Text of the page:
Passive index-based exchange traded funds have helped investors easily and efficiently access broad and niche areas in the marketplace. However, these index funds are not without .
Investors should keep in mind that not all index funds are low cost and tax efficient, and people should not over diversify or become too hands-on with their investments.
For starters, while many index-based funds are cheap and lauded for their low-cost advantage, some may break from the mold.
“In fact, there are a lot of high-cost index funds,” according to Morningstar analyst Mike Rawson. “Index-fund providers–fund companies that are jumping on the bandwagon, seeing all the flows to index funds–might say, ‘Well, if we put the word ‘index’ on this fund, it’s going to attract flows because people just associate indexing with maybe a fair return and low cost,’ but it’s not always the case that index funds are low cost.”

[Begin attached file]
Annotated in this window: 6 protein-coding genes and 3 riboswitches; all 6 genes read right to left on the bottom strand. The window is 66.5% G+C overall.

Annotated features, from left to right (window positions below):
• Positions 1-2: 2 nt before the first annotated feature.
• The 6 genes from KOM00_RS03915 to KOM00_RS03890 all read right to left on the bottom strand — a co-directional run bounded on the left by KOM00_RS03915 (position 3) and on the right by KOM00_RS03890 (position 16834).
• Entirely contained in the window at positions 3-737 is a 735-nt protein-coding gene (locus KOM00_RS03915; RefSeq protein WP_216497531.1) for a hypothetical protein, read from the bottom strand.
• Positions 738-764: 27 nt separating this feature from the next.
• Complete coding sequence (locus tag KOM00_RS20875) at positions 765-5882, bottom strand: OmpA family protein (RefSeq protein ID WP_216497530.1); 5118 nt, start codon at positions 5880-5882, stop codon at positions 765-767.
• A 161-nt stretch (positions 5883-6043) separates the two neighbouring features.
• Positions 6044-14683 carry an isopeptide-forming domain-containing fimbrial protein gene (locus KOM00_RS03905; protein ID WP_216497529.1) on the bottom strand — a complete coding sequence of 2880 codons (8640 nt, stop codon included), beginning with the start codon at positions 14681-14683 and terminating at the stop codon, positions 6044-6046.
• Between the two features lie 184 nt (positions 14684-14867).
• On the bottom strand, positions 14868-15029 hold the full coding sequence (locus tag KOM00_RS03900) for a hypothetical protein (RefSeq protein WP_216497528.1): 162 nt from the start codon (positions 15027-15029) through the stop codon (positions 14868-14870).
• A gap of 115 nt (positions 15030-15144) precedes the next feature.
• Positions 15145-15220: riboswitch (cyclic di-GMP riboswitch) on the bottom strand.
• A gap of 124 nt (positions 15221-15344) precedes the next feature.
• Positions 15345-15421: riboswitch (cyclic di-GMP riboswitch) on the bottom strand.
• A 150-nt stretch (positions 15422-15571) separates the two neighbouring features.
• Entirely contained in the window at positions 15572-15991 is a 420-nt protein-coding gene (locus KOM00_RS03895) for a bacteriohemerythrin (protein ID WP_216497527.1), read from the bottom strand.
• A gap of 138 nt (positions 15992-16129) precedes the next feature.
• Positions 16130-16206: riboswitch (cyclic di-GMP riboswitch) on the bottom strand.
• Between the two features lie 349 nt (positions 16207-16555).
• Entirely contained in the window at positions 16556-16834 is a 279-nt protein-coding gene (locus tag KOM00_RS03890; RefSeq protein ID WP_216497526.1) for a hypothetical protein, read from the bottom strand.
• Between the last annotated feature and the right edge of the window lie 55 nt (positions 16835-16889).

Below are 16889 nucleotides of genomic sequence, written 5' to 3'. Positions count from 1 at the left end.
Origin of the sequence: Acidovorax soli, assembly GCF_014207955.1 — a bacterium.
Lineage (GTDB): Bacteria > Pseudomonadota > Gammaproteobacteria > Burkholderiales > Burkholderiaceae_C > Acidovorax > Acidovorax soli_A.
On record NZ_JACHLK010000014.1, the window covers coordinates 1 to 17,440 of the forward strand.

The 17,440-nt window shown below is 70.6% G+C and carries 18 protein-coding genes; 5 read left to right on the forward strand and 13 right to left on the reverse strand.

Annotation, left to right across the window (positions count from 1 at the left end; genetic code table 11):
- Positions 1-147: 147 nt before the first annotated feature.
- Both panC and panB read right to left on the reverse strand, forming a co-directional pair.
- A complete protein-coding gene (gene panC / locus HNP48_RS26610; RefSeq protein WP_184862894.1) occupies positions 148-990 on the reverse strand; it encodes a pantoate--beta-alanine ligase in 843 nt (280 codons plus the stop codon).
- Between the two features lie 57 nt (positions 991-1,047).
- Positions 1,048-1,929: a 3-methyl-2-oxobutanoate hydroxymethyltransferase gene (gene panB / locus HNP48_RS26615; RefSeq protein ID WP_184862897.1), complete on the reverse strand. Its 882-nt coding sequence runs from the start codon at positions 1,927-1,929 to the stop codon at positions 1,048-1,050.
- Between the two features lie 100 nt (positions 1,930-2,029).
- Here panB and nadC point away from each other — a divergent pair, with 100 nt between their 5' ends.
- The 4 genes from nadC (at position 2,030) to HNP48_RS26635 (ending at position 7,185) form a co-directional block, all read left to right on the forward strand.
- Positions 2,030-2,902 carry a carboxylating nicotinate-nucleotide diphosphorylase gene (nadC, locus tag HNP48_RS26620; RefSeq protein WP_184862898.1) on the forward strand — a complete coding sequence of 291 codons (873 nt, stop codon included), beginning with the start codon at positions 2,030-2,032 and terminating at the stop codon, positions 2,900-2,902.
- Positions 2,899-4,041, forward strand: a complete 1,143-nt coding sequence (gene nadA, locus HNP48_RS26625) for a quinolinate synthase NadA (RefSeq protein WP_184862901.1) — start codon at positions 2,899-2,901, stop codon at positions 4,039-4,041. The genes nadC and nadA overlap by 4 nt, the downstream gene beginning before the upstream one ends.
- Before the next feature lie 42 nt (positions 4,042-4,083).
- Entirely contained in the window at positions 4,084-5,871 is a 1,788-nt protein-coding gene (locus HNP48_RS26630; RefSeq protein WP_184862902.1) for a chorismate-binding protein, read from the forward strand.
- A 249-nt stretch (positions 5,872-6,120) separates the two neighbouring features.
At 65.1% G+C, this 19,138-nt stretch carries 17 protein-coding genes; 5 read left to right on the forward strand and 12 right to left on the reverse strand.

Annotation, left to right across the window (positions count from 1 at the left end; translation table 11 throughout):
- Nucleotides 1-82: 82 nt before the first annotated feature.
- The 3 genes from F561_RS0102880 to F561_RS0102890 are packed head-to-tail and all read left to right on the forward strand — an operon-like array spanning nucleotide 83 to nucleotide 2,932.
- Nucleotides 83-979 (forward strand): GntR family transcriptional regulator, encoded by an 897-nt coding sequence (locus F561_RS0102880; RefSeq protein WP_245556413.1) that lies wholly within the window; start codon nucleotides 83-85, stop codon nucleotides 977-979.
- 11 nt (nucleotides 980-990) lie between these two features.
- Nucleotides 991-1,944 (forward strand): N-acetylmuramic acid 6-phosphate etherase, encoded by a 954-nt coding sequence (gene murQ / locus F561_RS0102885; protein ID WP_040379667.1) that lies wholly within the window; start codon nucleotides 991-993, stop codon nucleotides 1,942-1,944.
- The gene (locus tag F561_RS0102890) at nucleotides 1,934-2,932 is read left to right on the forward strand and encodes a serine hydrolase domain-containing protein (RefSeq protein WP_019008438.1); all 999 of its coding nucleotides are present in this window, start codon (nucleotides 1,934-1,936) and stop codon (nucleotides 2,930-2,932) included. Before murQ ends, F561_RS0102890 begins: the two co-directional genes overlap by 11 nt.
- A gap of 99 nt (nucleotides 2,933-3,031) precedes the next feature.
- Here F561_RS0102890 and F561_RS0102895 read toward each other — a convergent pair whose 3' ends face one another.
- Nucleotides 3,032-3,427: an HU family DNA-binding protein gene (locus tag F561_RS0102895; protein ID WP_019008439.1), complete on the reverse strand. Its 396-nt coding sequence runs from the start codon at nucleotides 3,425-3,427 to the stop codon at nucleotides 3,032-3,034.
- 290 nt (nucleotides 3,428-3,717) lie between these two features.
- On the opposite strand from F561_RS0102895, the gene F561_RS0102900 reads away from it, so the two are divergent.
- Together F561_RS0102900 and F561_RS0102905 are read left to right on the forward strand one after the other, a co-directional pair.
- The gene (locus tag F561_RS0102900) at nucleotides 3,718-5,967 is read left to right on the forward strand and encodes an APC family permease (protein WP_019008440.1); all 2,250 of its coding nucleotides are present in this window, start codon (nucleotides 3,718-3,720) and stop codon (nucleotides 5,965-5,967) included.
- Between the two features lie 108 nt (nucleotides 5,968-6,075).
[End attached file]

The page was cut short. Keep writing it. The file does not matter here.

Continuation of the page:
For instance, Rawson points out that there are 53 S&P 500 funds, but the cheapest charge 10-basis points or less. However, there are a number of actively managed funds or large-blend funds with an expense ratio over 1%. Consequently, the advantages of indexing may be canceled out by high fees. [The Various Costs of Trading ETFs]
“So, making the assumption that I’m automatically going to get a low-cost fund if I go with an index is something that people need to be wary of,” Rawson added.